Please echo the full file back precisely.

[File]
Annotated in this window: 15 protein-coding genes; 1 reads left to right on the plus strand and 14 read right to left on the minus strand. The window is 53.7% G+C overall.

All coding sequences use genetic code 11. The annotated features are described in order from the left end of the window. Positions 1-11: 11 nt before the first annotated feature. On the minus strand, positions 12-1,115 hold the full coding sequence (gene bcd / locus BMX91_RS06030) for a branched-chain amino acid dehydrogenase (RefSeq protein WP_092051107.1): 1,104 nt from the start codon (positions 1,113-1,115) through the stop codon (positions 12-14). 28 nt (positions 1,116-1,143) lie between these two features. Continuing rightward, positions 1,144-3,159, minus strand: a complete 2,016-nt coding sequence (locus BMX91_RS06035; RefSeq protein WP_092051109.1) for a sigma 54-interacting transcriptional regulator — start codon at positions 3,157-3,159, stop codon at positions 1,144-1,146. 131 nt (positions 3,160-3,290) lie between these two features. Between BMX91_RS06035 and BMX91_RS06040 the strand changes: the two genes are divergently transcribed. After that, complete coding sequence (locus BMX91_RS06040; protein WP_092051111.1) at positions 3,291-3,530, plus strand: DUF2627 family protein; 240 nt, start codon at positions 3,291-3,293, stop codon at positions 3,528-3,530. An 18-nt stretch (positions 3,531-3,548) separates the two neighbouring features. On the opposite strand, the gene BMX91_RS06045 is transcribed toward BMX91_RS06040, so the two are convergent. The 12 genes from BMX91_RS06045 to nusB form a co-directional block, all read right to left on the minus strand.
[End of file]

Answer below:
Annotated in this window: 15 protein-coding genes; 1 reads left to right on the plus strand and 14 read right to left on the minus strand. The window is 53.7% G+C overall.

All coding sequences use genetic code 11. The annotated features are described in order from the left end of the window. Positions 1-11: 11 nt before the first annotated feature. On the minus strand, positions 12-1,115 hold the full coding sequence (gene bcd / locus BMX91_RS06030) for a branched-chain amino acid dehydrogenase (RefSeq protein WP_092051107.1): 1,104 nt from the start codon (positions 1,113-1,115) through the stop codon (positions 12-14). 28 nt (positions 1,116-1,143) lie between these two features. Continuing rightward, positions 1,144-3,159, minus strand: a complete 2,016-nt coding sequence (locus BMX91_RS06035; RefSeq protein WP_092051109.1) for a sigma 54-interacting transcriptional regulator — start codon at positions 3,157-3,159, stop codon at positions 1,144-1,146. 131 nt (positions 3,160-3,290) lie between these two features. Between BMX91_RS06035 and BMX91_RS06040 the strand changes: the two genes are divergently transcribed. After that, complete coding sequence (locus BMX91_RS06040; protein WP_092051111.1) at positions 3,291-3,530, plus strand: DUF2627 family protein; 240 nt, start codon at positions 3,291-3,293, stop codon at positions 3,528-3,530. An 18-nt stretch (positions 3,531-3,548) separates the two neighbouring features. On the opposite strand, the gene BMX91_RS06045 is transcribed toward BMX91_RS06040, so the two are convergent. The 12 genes from BMX91_RS06045 to nusB form a co-directional block, all read right to left on the minus strand.